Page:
Review of the Tiniest Typewriter Ever Made

By Liv Phillips ’15

Recently on Craigslist, I came across an advertisement for a small typewriter collection that included a Bennet typewriter. I hastily clicked on it, although I assumed it was probably just a repost of a similar advertisement about a collection of Smith Corona Galaxy typewriters, which are sub par machines to say the least. As I read over the ad, it soon dawned upon me that I had just hit a gold mine.

Bennet Junior Typewriter. (Photo: Liv Phillips ’15)

Bennet Junior Typewriter. (Photo: Liv Phillips ’15)

I had spent many hours ogling the Bennet typewriter on Ebay. Their prices ranged from $200 to $700 dollars. I dreamed of having one, until the fateful day on Craigslist.

I have been collecting typewriters since the 8th grade. I am fascinated by their mechanics and their importance in history. I was lucky enough this past summer to work for a week at one of the few typewriter shops left in the country. Being able to revitalize typewriters is very important to me. I feel when I help fix a typewriter I am bringing to life an object that has been forgotten in time.

After I received the Bennet, I went to Ace Typewriter to restore it. The machine’s keys did not move, and there were bits of old typewriter erasers clogging the inner workings of the machine. Unlike other machines I have worked with, this required a simple oiling and polishing.

I purchased the Bennet typewriter from an author who was researching typewriters for a new book he was writing.

The Bennet typewriter was advertised in 1901 as so small that it could fit into your pocket. This might have been a stretch, but the Bennet is the smallest typewriter ever made.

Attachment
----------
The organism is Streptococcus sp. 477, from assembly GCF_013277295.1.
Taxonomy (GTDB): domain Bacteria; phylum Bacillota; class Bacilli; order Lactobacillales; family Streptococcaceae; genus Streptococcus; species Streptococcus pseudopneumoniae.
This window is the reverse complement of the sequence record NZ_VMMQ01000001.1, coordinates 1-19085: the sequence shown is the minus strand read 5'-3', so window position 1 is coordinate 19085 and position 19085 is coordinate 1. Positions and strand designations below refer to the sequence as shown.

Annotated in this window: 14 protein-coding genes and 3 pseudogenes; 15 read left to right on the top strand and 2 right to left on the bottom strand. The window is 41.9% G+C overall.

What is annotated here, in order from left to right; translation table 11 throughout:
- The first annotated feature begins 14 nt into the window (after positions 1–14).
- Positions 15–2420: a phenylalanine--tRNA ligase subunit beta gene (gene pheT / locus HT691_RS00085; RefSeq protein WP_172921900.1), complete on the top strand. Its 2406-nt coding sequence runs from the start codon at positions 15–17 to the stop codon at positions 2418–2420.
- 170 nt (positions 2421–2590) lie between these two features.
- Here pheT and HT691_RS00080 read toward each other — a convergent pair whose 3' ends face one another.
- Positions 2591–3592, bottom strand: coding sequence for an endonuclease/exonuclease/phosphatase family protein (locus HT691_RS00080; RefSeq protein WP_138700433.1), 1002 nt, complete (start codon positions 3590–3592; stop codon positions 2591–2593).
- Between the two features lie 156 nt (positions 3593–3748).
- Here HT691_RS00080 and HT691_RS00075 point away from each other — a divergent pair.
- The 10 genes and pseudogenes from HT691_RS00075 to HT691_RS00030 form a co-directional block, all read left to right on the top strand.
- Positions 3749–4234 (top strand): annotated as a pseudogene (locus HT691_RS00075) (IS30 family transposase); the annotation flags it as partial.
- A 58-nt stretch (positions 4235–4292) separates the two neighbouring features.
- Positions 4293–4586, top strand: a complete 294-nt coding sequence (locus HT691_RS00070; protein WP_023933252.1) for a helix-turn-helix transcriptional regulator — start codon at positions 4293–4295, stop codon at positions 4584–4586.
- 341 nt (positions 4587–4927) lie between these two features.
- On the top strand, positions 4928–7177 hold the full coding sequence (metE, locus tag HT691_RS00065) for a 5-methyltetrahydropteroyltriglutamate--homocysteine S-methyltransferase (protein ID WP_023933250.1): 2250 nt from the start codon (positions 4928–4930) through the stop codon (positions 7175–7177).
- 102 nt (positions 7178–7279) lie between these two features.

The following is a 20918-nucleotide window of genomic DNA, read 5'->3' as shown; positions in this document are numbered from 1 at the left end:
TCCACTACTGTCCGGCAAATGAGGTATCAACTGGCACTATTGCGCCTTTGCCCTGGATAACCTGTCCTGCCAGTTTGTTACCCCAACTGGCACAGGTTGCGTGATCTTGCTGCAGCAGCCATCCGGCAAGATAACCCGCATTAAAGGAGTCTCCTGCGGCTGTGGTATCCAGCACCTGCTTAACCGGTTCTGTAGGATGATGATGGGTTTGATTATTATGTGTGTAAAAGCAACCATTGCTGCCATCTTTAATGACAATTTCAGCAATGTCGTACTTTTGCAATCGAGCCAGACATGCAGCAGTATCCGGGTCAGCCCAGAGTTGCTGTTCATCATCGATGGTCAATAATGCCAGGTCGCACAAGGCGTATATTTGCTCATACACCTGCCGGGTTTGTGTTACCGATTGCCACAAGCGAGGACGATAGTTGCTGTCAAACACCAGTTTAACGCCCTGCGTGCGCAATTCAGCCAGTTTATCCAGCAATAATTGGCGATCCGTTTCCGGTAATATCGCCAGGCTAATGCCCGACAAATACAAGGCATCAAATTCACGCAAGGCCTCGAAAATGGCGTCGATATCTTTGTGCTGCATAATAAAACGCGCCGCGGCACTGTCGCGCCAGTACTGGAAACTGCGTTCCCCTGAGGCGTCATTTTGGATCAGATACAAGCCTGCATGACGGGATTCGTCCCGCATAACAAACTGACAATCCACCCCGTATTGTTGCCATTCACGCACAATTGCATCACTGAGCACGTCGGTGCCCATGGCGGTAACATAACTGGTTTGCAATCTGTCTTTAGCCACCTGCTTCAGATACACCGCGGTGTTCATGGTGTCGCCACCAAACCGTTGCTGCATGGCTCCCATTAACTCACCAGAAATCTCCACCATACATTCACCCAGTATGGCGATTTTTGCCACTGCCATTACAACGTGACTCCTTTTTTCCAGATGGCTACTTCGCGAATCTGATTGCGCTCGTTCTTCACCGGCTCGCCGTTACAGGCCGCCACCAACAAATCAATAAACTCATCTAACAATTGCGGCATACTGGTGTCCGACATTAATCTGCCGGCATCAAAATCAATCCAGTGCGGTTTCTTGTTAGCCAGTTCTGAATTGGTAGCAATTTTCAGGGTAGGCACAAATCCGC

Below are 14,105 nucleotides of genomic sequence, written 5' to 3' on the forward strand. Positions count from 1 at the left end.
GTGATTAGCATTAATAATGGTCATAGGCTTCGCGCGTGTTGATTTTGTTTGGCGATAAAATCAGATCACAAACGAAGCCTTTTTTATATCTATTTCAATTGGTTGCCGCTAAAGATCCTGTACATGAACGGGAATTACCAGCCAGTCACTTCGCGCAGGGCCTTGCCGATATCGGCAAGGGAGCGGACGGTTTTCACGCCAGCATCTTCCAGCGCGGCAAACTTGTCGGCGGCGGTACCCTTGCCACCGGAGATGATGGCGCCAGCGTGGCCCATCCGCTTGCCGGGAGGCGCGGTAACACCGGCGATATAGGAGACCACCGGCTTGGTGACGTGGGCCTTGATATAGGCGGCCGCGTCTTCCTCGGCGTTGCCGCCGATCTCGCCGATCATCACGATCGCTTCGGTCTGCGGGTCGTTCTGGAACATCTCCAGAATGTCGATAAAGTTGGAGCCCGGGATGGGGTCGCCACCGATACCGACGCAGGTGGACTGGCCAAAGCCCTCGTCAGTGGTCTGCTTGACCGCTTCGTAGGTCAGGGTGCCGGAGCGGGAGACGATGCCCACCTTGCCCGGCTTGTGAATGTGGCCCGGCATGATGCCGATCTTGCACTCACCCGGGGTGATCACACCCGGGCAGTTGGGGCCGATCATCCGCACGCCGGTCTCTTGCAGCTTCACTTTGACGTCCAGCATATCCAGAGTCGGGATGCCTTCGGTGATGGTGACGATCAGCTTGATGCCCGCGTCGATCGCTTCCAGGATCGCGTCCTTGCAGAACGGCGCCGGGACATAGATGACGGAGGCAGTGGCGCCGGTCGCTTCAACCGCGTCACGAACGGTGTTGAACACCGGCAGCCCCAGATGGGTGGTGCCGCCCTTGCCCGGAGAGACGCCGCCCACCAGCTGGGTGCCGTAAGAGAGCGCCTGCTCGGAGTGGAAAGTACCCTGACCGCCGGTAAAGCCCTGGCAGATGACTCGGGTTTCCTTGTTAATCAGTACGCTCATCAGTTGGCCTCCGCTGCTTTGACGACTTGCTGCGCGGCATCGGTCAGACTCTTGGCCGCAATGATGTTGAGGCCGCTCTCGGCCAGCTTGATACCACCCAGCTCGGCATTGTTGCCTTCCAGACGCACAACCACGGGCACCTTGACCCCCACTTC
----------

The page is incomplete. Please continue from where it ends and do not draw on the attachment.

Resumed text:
The inside of the typewriter without the keys. (Photo: Liv Phillips '15)

The inside of the typewriter without the keys. (Photo: Liv Phillips ’15)

The Bennet measures 25 by 10 by 3 centimeters. It has a simple ratchet mechanism that allows for a bypass of normal typewriter mechanics, which can be clunky and heavy. Instead of type bars, it has a wheel (similar to IBM Selectric typewriter or a Blickensderfer typewriter), which turns when a key is pressed and then imprints onto the page.

It took a lot of detective work to uncover what it really was, as it was not the standard Junior or Bennet typewriter. After much research, I found out the machine was manufactured as a Bennet but sold as a Junior typewriter.

The Junior was the predecessor to the Bennet and had some mechanical issues, including the alignment of the capitals and lowercase letters. This machine is a transition model between the Bennet and Junior models. The Junior typewriter was patented in 1901, and a couple years later, it was renamed the Bennet.

It is a transition model according to the typewriter database. A similar machine sold on British eBay in 2008 that had a junior case, which showed that it was a transition model.

The Bennet Junior typing segment. (Photo: Liv Phillips '15)

The Bennet Junior typing segment. (Photo: Liv Phillips ’15)

Typing on this machine is difficult to say the least. Due to its petite size, it is easy to accidently press the wrong key. The machine is sloppy and is not precise. Since it is meant as a pocket typewriter it was not meant for extended use.

This typewriter was advertised for people who traveled a lot. Even portable typewriters are very heavy and clunky making it harder for them to be carried around.

Douglas MacArthur most famously used the Bennet typewriter. MacArthur was a five star general during World War II. He used his Bennet typewriter throughout his World War I and World War II career.